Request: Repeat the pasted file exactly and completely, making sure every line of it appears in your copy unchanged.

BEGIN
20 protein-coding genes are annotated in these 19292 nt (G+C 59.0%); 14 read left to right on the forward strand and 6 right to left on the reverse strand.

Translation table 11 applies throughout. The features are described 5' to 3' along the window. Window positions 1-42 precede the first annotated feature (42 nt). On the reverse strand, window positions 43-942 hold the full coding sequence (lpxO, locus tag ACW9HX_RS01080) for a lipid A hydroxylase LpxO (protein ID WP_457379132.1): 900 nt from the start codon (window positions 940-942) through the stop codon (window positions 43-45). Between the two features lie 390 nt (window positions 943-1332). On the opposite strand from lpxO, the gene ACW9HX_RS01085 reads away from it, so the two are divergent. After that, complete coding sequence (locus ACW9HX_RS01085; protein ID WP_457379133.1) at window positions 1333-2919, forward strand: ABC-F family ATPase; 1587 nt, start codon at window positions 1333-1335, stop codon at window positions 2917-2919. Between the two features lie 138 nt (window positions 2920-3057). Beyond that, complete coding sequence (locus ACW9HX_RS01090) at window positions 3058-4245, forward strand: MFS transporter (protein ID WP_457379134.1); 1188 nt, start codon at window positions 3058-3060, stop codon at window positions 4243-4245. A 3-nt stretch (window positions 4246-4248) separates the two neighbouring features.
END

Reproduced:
20 protein-coding genes are annotated in these 19292 nt (G+C 59.0%); 14 read left to right on the forward strand and 6 right to left on the reverse strand.

Translation table 11 applies throughout. The features are described 5' to 3' along the window. Window positions 1-42 precede the first annotated feature (42 nt). On the reverse strand, window positions 43-942 hold the full coding sequence (lpxO, locus tag ACW9HX_RS01080) for a lipid A hydroxylase LpxO (protein ID WP_457379132.1): 900 nt from the start codon (window positions 940-942) through the stop codon (window positions 43-45). Between the two features lie 390 nt (window positions 943-1332). On the opposite strand from lpxO, the gene ACW9HX_RS01085 reads away from it, so the two are divergent. After that, complete coding sequence (locus ACW9HX_RS01085; protein ID WP_457379133.1) at window positions 1333-2919, forward strand: ABC-F family ATPase; 1587 nt, start codon at window positions 1333-1335, stop codon at window positions 2917-2919. Between the two features lie 138 nt (window positions 2920-3057). Beyond that, complete coding sequence (locus ACW9HX_RS01090) at window positions 3058-4245, forward strand: MFS transporter (protein ID WP_457379134.1); 1188 nt, start codon at window positions 3058-3060, stop codon at window positions 4243-4245. A 3-nt stretch (window positions 4246-4248) separates the two neighbouring features.